If a normal full-time schedule at your company is 40 hours a week, then 40 is the number of hours used to consider if an employee is full time. In that case, it would take two 15-hour a week workers and one 10-hour a week worker to equal one FTE (15 + 15 +10 = 40 hours).
This example is one you might use when determining how many workers you’ll need for a project, or to estimate staffing levels required for business growth. In fact, if 40 constitutes full time, you might consider Carole a part-time employee at only 35 hours a week.
Salaried employees who work full-time or are expected to work a full-time schedule (even if they don’t report their actual hours each week) are considered full-time employees in both cases.
According to the IRS and the ACA, part-time employees work fewer than 30 hours a week or less on average. This could be an employee who works 20 hours a week, an intern who works one day a week, or an employee who is on-call or only works the weekends. It could also be temporary staff that work an irregular schedule—perhaps 30 hours one week and 12 hours the next.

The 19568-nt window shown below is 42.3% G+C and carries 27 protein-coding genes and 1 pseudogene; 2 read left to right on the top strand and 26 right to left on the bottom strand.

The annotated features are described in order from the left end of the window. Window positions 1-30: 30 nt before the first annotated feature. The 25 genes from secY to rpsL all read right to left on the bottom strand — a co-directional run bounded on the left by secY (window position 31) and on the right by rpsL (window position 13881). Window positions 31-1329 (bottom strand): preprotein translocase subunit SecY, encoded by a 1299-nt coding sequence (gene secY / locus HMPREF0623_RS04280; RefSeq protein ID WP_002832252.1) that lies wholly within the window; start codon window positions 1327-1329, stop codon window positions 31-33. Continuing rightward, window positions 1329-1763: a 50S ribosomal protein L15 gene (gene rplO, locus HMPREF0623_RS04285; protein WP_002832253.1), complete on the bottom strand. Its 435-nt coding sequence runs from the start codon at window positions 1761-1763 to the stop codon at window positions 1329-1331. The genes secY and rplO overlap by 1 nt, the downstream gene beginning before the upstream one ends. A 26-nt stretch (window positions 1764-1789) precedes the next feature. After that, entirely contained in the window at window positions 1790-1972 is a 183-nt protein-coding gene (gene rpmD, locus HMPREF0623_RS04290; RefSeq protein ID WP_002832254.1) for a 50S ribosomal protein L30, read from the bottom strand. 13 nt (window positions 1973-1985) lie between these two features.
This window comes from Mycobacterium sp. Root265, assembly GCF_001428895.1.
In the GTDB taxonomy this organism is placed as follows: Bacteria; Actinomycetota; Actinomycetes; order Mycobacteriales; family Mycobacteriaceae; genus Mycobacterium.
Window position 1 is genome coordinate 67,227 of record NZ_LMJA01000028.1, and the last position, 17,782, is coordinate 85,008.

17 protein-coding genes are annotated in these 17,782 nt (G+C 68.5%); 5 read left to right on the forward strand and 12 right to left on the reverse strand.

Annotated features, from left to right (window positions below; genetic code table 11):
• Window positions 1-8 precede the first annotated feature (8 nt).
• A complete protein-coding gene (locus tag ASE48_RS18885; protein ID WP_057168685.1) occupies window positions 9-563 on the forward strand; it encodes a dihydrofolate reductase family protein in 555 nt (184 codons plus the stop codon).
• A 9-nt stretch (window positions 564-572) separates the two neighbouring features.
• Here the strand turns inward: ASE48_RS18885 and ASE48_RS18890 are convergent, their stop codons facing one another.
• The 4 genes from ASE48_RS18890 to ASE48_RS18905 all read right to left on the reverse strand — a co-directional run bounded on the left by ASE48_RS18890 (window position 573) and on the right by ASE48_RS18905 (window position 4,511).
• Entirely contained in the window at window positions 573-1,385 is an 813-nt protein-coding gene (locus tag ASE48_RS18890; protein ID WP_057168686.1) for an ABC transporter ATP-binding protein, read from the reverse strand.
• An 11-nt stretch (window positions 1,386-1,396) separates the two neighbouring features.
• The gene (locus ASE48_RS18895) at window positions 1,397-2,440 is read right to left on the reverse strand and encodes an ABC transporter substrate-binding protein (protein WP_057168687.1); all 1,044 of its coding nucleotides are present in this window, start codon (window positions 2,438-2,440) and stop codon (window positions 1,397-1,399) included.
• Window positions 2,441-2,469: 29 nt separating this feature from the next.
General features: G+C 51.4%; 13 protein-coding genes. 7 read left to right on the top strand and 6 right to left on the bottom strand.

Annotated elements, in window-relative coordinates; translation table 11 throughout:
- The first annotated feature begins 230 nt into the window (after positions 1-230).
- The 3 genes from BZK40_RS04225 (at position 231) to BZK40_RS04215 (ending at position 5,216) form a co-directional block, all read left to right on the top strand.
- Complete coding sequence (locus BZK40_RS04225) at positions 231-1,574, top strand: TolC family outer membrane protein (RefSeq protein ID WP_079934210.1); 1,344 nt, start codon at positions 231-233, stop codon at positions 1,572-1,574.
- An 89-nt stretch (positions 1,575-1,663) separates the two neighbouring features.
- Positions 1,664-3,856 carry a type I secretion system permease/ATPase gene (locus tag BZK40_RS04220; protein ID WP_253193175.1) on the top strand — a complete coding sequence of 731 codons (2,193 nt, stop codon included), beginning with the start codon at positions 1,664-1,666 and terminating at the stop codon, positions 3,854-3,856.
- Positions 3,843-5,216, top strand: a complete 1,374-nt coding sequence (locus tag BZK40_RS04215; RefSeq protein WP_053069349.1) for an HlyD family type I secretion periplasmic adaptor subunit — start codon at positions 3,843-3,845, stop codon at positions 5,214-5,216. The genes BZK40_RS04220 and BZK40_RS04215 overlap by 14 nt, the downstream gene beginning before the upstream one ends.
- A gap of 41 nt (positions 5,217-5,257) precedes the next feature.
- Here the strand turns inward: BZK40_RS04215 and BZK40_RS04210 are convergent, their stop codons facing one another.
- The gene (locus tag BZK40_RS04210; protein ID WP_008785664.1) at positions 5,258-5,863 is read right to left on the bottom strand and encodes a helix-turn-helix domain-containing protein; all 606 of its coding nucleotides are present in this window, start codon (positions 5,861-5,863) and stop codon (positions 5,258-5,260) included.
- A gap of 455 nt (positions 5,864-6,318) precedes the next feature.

What’s important is that “on average” they work under 30 hours a week. To get a good estimate, it’s best to average hours over a 90 or 120-day timeframe. In addition, if you’re calculating FTE for ACA purposes, you’d only include the part-time person in your calculations if they worked 120 days or more per year. In our example, Jimmy and Marta would be considered part-time employees.
4. Determine Your Total FTE
Depending on the reason you’re calculating FTE and the calculation example you use below, the result of your calculation will be a number that represents your FTE. You can use the FTE total each month, quarter or year to determine company growth. You can also use the FTE total to remain compliant with federal, state, and local labor laws that may be based on employer size such as mandatory sick time laws.
Understanding Your Business’s Available Hours Per Week
To calculate FTE correctly, you’ll need to quantify your total weekly available work hours; it’s an important component of the calculation. Available hours per week is the number of hours your business considers standard work time multiplied by the number of employees you require to accomplish those related needs.